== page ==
Can they suffer? The ethical priority of quality of life research in disorders of consciousness

Bioethica Forum 6 (4):129-136 (2013)
Abstract
There is ongoing ethical and legal debate about withdrawing life sup- port for patients with disorders of consciousness (DOCs). Frequently fu- eling the debate are implicit assumptions about the value of life in a state of impaired consciousness, and persistent uncertainty about the quality of life (QoL) of these persons. Yet there are no validated methods for assessing QoL in this population, and a significant obstacle to doing so is their inability to communicate. Recent neuroscientific discoveries might circumvent that problem and help shed light on QoL in DOCs. There is an ethical imperative to prioritize QoL research in this patient population, to provide evidence to inform treatment, research, and end of life decisions. A minimalist and pragmatic model of QoL is proposed, targeting positive and negative affect as domains for which there is po- tential to reach across the communication gap, and restore to these voiceless persons some measure of control.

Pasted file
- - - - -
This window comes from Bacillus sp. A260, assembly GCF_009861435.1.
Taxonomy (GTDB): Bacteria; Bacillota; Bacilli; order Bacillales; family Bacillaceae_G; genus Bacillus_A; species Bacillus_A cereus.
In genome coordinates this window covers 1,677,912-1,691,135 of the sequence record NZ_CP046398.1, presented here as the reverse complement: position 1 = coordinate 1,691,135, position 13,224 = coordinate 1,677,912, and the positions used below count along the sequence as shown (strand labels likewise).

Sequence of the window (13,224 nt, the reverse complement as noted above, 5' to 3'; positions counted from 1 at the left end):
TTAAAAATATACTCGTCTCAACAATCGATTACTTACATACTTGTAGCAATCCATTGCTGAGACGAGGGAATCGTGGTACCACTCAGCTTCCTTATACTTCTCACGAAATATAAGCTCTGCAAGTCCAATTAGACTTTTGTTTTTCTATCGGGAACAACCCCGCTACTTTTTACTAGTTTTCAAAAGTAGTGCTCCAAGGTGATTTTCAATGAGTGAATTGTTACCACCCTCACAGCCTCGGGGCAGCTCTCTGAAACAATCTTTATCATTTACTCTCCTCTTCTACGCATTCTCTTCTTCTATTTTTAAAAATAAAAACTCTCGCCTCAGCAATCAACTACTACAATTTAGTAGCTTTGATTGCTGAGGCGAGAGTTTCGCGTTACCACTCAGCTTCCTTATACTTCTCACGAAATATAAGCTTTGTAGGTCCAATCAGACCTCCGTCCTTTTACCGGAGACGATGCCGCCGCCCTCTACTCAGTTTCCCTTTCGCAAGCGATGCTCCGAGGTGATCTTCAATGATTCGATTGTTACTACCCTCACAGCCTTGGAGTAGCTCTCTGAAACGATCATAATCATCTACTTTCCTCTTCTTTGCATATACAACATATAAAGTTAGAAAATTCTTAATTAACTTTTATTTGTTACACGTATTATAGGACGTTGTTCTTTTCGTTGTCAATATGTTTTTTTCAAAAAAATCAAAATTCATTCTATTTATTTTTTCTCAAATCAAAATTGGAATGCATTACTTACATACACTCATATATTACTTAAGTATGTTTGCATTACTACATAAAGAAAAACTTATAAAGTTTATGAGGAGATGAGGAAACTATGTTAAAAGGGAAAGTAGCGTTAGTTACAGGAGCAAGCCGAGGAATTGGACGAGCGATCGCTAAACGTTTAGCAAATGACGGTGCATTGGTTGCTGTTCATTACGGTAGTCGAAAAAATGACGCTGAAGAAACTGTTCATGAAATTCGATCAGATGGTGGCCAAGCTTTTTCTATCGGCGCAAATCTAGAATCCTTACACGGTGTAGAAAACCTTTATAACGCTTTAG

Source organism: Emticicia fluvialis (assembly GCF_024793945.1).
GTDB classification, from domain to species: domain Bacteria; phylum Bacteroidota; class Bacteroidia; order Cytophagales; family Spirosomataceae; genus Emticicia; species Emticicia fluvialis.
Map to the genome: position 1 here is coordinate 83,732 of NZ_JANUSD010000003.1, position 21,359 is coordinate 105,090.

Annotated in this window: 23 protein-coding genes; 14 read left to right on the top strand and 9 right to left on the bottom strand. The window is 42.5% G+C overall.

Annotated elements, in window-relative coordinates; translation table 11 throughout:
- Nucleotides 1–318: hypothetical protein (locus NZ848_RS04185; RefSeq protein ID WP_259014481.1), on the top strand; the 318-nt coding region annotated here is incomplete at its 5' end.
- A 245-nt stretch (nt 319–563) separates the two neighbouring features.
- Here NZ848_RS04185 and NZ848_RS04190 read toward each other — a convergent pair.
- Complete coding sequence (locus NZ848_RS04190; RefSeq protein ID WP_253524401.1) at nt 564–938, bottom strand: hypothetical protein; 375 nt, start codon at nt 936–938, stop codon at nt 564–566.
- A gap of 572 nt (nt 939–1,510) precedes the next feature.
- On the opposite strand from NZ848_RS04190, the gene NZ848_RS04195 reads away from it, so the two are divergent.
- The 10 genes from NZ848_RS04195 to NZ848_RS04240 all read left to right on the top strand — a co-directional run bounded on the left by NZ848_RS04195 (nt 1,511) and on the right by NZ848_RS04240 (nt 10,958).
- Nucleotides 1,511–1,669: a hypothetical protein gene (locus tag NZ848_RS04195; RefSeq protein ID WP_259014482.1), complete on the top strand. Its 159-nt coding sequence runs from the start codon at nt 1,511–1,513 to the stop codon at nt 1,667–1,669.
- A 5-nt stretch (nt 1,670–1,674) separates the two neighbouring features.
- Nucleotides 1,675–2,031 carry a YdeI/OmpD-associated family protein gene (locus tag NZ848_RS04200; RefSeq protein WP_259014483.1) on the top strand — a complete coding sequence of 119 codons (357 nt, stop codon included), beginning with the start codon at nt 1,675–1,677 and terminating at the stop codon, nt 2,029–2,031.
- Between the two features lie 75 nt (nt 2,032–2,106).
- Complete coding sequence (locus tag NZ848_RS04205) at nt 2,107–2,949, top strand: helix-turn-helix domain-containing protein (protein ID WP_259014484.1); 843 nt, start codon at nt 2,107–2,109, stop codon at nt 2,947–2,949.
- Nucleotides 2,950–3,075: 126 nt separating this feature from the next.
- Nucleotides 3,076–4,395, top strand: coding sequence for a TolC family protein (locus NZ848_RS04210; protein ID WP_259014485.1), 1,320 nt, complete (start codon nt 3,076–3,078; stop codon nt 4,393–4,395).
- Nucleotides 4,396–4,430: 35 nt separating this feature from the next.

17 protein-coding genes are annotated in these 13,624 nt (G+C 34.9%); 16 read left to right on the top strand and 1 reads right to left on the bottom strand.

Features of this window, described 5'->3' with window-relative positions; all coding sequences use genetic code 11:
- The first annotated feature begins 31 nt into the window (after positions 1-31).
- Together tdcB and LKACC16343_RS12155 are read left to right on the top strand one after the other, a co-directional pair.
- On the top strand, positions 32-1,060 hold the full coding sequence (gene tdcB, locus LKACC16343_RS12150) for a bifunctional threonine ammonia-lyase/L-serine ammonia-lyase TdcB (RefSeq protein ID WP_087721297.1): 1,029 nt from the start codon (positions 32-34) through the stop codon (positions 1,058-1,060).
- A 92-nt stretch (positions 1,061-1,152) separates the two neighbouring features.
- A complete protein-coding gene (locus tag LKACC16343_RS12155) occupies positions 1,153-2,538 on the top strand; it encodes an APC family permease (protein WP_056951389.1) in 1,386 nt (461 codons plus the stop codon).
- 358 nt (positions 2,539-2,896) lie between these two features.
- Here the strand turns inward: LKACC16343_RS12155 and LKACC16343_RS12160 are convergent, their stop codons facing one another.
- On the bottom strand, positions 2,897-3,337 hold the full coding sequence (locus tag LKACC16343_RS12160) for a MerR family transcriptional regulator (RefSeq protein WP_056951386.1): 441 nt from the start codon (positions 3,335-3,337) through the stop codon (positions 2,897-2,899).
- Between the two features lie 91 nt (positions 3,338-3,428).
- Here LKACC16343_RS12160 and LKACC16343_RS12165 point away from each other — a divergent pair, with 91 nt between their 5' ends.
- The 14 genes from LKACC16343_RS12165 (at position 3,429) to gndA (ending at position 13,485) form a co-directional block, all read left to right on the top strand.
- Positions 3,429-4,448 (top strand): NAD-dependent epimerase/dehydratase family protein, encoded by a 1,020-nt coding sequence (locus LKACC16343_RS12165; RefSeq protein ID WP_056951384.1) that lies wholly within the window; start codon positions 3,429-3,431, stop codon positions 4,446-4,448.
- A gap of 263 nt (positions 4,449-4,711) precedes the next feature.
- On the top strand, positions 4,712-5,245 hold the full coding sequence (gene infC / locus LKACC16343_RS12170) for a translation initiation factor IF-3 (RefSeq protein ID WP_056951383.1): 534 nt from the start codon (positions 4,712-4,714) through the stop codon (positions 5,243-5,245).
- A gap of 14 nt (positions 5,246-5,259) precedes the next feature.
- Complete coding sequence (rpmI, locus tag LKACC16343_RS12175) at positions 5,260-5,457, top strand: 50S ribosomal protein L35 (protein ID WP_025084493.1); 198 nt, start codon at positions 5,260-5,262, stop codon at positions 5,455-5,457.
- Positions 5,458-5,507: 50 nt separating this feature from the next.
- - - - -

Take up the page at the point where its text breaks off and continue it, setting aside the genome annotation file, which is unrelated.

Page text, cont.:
Keywords neuroethics  disorders of consciousness  quality of life  vegetative state  minimally conscious state  functional neuroimaging
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